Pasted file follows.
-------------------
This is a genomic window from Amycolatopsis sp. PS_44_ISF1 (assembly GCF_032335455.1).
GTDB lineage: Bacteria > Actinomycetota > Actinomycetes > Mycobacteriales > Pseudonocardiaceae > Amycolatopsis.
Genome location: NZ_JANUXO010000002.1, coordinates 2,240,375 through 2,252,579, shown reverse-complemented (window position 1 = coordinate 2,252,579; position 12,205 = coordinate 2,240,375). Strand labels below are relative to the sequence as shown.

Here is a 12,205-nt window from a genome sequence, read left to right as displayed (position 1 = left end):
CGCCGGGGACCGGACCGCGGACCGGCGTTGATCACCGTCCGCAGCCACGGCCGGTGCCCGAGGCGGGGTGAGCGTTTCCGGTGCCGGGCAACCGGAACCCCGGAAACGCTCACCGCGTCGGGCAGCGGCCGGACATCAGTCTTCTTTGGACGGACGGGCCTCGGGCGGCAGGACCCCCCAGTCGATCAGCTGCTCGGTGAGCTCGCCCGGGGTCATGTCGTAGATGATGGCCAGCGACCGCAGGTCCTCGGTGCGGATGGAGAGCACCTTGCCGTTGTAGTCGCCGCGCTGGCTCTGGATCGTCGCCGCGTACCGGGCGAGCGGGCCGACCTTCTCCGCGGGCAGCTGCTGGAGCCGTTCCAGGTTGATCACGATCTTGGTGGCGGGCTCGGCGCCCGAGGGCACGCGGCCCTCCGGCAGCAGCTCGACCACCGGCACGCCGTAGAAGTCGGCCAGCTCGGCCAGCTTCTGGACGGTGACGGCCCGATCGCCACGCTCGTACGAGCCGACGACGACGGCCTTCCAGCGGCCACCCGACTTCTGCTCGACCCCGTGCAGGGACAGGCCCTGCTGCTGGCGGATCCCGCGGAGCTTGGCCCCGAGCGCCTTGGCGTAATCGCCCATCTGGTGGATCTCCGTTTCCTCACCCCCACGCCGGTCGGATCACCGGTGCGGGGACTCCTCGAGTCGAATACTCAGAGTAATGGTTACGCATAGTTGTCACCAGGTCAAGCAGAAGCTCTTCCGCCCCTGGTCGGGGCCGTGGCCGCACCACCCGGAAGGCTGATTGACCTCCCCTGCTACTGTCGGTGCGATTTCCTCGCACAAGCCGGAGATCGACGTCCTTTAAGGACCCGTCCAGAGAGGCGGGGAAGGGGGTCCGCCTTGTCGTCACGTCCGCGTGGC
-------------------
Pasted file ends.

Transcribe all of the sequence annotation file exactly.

This is a genomic window from Amycolatopsis sp. PS_44_ISF1 (assembly GCF_032335455.1).
GTDB lineage: Bacteria > Actinomycetota > Actinomycetes > Mycobacteriales > Pseudonocardiaceae > Amycolatopsis.
Genome location: NZ_JANUXO010000002.1, coordinates 2,240,375 through 2,252,579, shown reverse-complemented (window position 1 = coordinate 2,252,579; position 12,205 = coordinate 2,240,375). Strand labels below are relative to the sequence as shown.

Here is a 12,205-nt window from a genome sequence, read left to right as displayed (position 1 = left end):
CGCCGGGGACCGGACCGCGGACCGGCGTTGATCACCGTCCGCAGCCACGGCCGGTGCCCGAGGCGGGGTGAGCGTTTCCGGTGCCGGGCAACCGGAACCCCGGAAACGCTCACCGCGTCGGGCAGCGGCCGGACATCAGTCTTCTTTGGACGGACGGGCCTCGGGCGGCAGGACCCCCCAGTCGATCAGCTGCTCGGTGAGCTCGCCCGGGGTCATGTCGTAGATGATGGCCAGCGACCGCAGGTCCTCGGTGCGGATGGAGAGCACCTTGCCGTTGTAGTCGCCGCGCTGGCTCTGGATCGTCGCCGCGTACCGGGCGAGCGGGCCGACCTTCTCCGCGGGCAGCTGCTGGAGCCGTTCCAGGTTGATCACGATCTTGGTGGCGGGCTCGGCGCCCGAGGGCACGCGGCCCTCCGGCAGCAGCTCGACCACCGGCACGCCGTAGAAGTCGGCCAGCTCGGCCAGCTTCTGGACGGTGACGGCCCGATCGCCACGCTCGTACGAGCCGACGACGACGGCCTTCCAGCGGCCACCCGACTTCTGCTCGACCCCGTGCAGGGACAGGCCCTGCTGCTGGCGGATCCCGCGGAGCTTGGCCCCGAGCGCCTTGGCGTAATCGCCCATCTGGTGGATCTCCGTTTCCTCACCCCCACGCCGGTCGGATCACCGGTGCGGGGACTCCTCGAGTCGAATACTCAGAGTAATGGTTACGCATAGTTGTCACCAGGTCAAGCAGAAGCTCTTCCGCCCCTGGTCGGGGCCGTGGCCGCACCACCCGGAAGGCTGATTGACCTCCCCTGCTACTGTCGGTGCGATTTCCTCGCACAAGCCGGAGATCGACGTCCTTTAAGGACCCGTCCAGAGAGGCGGGGAAGGGGGTCCGCCTTGTCGTCACGTCCGCGTGGC